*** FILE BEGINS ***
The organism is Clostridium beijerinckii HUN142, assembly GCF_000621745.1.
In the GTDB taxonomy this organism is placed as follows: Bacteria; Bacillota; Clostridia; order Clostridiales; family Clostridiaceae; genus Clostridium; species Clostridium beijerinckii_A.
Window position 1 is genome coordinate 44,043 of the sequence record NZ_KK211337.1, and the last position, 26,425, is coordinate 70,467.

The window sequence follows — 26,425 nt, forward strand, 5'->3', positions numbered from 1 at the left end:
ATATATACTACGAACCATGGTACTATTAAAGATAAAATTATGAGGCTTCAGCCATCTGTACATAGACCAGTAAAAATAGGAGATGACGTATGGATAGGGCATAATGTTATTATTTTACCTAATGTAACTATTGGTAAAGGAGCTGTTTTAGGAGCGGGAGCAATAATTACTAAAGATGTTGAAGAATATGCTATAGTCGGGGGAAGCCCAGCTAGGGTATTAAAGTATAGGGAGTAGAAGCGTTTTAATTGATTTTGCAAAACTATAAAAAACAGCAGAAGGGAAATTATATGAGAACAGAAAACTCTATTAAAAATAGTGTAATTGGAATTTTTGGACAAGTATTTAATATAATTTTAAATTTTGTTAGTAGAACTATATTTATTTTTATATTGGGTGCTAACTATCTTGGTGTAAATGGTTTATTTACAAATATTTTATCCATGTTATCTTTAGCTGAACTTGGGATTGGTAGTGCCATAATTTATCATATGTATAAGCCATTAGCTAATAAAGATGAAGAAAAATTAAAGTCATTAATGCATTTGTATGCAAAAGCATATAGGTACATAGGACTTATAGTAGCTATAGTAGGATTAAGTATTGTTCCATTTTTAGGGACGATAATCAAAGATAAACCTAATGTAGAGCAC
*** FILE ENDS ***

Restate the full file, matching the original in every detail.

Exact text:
The organism is Clostridium beijerinckii HUN142, assembly GCF_000621745.1.
In the GTDB taxonomy this organism is placed as follows: Bacteria; Bacillota; Clostridia; order Clostridiales; family Clostridiaceae; genus Clostridium; species Clostridium beijerinckii_A.
Window position 1 is genome coordinate 44,043 of the sequence record NZ_KK211337.1, and the last position, 26,425, is coordinate 70,467.

The window sequence follows — 26,425 nt, forward strand, 5'->3', positions numbered from 1 at the left end:
ATATATACTACGAACCATGGTACTATTAAAGATAAAATTATGAGGCTTCAGCCATCTGTACATAGACCAGTAAAAATAGGAGATGACGTATGGATAGGGCATAATGTTATTATTTTACCTAATGTAACTATTGGTAAAGGAGCTGTTTTAGGAGCGGGAGCAATAATTACTAAAGATGTTGAAGAATATGCTATAGTCGGGGGAAGCCCAGCTAGGGTATTAAAGTATAGGGAGTAGAAGCGTTTTAATTGATTTTGCAAAACTATAAAAAACAGCAGAAGGGAAATTATATGAGAACAGAAAACTCTATTAAAAATAGTGTAATTGGAATTTTTGGACAAGTATTTAATATAATTTTAAATTTTGTTAGTAGAACTATATTTATTTTTATATTGGGTGCTAACTATCTTGGTGTAAATGGTTTATTTACAAATATTTTATCCATGTTATCTTTAGCTGAACTTGGGATTGGTAGTGCCATAATTTATCATATGTATAAGCCATTAGCTAATAAAGATGAAGAAAAATTAAAGTCATTAATGCATTTGTATGCAAAAGCATATAGGTACATAGGACTTATAGTAGCTATAGTAGGATTAAGTATTGTTCCATTTTTAGGGACGATAATCAAAGATAAACCTAATGTAGAGCAC